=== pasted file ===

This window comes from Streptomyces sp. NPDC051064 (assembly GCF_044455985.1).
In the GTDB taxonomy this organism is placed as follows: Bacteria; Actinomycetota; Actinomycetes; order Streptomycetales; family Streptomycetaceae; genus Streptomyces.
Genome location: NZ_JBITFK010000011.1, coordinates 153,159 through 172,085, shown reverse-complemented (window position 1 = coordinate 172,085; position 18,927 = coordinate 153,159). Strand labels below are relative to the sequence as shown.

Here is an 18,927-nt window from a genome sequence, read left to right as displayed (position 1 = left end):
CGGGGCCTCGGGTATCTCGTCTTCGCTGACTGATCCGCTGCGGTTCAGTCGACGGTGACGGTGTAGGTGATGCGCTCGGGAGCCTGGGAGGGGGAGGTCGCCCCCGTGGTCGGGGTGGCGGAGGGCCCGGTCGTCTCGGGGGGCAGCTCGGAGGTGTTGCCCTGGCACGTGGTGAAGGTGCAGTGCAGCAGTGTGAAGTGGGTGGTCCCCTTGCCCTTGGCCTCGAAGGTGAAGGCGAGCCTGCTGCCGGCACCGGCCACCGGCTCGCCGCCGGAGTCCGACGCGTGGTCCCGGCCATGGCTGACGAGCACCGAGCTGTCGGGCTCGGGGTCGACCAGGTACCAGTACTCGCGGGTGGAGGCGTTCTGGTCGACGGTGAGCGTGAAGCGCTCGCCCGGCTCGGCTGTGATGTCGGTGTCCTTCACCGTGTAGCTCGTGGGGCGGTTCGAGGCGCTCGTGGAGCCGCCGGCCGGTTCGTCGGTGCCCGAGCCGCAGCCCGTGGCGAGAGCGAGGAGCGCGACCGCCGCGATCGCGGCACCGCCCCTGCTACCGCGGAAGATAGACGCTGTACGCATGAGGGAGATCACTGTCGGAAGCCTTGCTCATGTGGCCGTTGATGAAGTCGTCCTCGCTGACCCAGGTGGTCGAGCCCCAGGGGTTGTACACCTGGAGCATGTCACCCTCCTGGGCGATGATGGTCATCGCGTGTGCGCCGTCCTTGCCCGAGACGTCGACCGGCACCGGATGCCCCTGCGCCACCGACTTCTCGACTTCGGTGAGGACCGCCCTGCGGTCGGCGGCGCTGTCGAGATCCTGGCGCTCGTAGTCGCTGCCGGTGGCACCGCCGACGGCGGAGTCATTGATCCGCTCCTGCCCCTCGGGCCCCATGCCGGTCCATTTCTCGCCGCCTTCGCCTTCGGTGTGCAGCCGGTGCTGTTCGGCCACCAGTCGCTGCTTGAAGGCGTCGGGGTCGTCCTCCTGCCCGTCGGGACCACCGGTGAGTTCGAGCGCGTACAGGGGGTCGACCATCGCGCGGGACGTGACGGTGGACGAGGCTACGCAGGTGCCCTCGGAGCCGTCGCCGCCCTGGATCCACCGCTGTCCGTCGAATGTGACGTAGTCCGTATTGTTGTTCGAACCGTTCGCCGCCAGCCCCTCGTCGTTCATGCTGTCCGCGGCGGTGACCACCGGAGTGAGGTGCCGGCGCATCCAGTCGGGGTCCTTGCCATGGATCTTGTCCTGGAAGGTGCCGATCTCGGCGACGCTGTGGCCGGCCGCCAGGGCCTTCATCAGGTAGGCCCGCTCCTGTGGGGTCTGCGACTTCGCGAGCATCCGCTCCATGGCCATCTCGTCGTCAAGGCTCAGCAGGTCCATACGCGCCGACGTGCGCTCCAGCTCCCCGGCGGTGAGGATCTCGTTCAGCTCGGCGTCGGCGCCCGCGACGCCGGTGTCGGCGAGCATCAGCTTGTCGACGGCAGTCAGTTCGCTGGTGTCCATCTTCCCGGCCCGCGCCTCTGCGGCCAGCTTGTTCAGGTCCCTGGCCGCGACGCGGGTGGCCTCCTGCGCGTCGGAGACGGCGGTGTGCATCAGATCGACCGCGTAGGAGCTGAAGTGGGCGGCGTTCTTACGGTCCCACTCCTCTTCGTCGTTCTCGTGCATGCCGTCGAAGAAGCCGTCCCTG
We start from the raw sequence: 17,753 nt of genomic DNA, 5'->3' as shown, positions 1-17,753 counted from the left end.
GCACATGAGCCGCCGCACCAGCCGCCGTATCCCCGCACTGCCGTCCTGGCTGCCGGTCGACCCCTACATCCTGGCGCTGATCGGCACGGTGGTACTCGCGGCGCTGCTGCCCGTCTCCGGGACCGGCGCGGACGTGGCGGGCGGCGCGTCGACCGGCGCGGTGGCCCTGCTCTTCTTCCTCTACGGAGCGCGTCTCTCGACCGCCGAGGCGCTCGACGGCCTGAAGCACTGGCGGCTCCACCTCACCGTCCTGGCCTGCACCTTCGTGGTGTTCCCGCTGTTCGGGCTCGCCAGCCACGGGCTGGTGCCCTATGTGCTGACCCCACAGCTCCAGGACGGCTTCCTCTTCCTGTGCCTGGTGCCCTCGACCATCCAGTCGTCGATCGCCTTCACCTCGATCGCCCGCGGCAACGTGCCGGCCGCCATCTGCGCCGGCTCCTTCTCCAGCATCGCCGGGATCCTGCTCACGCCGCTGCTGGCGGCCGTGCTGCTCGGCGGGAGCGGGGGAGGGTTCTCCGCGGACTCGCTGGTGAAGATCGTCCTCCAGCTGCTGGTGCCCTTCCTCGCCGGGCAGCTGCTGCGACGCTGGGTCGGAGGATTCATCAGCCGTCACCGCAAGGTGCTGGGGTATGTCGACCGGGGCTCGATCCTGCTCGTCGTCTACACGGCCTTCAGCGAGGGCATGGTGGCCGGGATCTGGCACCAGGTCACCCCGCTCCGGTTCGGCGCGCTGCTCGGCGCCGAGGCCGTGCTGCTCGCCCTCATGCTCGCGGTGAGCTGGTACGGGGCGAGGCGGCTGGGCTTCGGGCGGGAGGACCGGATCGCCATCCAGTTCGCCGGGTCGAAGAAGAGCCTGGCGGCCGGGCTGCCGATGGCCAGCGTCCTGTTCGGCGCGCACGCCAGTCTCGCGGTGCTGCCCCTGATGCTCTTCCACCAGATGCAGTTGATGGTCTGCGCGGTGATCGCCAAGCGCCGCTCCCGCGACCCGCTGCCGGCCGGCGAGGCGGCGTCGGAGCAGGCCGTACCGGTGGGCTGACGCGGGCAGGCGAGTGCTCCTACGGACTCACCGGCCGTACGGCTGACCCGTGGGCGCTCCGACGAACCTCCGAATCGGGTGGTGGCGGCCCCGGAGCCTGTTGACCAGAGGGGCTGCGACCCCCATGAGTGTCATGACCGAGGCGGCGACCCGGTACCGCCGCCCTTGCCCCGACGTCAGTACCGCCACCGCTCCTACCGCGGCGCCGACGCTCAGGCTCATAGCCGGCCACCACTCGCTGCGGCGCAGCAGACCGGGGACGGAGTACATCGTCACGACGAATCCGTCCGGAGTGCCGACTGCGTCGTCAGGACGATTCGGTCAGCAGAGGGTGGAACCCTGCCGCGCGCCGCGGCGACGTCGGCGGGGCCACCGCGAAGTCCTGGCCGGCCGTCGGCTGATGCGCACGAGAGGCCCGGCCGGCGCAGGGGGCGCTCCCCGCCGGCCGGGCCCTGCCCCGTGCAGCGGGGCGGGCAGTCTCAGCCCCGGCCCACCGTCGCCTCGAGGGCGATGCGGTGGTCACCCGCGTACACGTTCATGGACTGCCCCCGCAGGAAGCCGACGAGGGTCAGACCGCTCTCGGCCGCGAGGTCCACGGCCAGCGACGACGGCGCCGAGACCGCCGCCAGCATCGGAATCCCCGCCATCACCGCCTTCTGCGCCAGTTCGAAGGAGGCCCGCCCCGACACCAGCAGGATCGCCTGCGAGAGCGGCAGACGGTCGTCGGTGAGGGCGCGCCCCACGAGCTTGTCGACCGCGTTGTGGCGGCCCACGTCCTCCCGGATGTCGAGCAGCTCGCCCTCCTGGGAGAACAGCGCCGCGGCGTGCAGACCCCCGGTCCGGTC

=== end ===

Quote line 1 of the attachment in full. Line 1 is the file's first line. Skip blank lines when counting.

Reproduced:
This window comes from Streptomyces sp. NPDC051064 (assembly GCF_044455985.1).